• Click here and here for a recap of the main European updates.
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  • DXY is caged to a tight range on either side of 102.75 with G10s mostly firmer against the Buck.
  • Yen is among the outperformers amidst softer US Treasury yields and more supply from Japanese exporters, but also a notable pick-up in levels of verbal intervention.
  • NZD also ranks among the notable G10 gainers after New Zealand’s Trade Minister said he had positive discussions with China on joining the Comprehensive and Progressive Agreement for Trans-Pacific Partnership (CPTPP).
  • EUR lost tentative grip of the 1.0900 handle against its US rival on the back of a bleak German Ifo survey and downbeat accompanying commentary.
  • CNH is on the backfoot following China's return from the Dragon Boat Festival holiday as reports indicated depressed levels of spending on travel to compound other signs of weak domestic demand and consumption.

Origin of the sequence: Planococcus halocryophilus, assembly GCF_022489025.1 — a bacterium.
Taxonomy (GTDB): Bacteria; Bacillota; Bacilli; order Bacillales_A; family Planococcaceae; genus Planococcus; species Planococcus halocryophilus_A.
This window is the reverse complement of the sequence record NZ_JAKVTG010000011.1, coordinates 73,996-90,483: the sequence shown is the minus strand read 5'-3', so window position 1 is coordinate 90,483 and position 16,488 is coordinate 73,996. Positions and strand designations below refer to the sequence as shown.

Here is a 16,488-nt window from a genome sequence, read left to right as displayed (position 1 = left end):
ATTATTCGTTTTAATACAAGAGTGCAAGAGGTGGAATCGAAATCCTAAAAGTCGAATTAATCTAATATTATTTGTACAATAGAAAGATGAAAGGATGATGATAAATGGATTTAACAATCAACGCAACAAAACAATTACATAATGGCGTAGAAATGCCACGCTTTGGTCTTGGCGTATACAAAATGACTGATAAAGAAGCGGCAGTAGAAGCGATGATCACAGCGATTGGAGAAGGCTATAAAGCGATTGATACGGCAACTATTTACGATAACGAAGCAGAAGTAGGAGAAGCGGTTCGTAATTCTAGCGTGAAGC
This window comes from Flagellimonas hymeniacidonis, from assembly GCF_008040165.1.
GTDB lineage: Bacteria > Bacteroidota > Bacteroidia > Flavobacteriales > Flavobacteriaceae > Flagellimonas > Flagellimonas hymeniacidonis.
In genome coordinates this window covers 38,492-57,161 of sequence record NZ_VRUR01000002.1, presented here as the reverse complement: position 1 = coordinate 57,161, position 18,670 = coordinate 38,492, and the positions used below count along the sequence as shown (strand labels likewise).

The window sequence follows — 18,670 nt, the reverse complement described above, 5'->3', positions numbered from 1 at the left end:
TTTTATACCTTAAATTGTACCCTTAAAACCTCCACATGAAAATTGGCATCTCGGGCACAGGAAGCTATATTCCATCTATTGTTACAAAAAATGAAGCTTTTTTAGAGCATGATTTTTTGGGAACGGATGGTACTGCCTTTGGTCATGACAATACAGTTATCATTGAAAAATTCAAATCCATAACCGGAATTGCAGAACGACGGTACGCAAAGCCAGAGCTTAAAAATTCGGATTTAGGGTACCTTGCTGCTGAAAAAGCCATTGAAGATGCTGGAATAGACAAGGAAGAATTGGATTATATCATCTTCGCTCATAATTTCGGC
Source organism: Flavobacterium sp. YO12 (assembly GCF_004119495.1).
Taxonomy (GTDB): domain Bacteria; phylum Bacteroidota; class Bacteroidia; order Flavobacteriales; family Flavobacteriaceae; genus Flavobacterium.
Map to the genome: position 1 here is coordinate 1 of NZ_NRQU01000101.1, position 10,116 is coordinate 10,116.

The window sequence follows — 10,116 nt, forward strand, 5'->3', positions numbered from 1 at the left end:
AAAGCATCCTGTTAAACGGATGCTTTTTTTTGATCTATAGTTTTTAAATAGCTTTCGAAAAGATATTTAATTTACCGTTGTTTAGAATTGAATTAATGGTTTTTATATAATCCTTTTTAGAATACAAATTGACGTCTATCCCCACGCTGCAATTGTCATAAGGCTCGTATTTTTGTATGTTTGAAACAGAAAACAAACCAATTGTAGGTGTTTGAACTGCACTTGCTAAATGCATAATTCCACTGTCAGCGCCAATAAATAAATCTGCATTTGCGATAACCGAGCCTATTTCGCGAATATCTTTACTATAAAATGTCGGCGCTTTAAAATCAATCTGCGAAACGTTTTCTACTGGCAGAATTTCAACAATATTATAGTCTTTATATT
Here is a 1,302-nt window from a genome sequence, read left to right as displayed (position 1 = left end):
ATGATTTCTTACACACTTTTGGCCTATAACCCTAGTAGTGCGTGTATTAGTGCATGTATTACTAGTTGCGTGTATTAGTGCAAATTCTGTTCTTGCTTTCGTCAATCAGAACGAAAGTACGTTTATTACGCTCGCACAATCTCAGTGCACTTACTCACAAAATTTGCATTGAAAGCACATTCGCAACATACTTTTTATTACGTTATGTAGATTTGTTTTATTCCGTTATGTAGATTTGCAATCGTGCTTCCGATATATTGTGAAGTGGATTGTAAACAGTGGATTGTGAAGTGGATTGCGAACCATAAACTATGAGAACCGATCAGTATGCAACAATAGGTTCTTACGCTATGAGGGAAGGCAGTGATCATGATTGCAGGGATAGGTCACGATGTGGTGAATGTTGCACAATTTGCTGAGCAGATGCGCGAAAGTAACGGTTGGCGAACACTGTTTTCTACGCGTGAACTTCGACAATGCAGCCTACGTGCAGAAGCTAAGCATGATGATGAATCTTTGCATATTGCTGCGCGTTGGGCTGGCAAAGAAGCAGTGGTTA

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  • Bunds got a big boost from Ifo given that the business climate deteriorated more than anticipated and expectations were especially weak against consensus to outweigh marginally better than forecast current conditions.
  • Gilts moved higher in tandem with the German debt, albeit with a lag, between the 95.75-96.39 Liffe parameters.
  • T-note futures are also bid with the 10yr contract touching 113-15 at best ahead of the US 2yr auction .
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  • WTI and Brent futures are now on the backfoot following the German Ifo Survey which warned of a higher likelihood the German economy will shrink in Q2. This followed an APAC session of firmer prices in the aftermath of the weekend’s brief Russian mutiny by the mercenary Wagner Group, although this was abruptly called off on Sunday.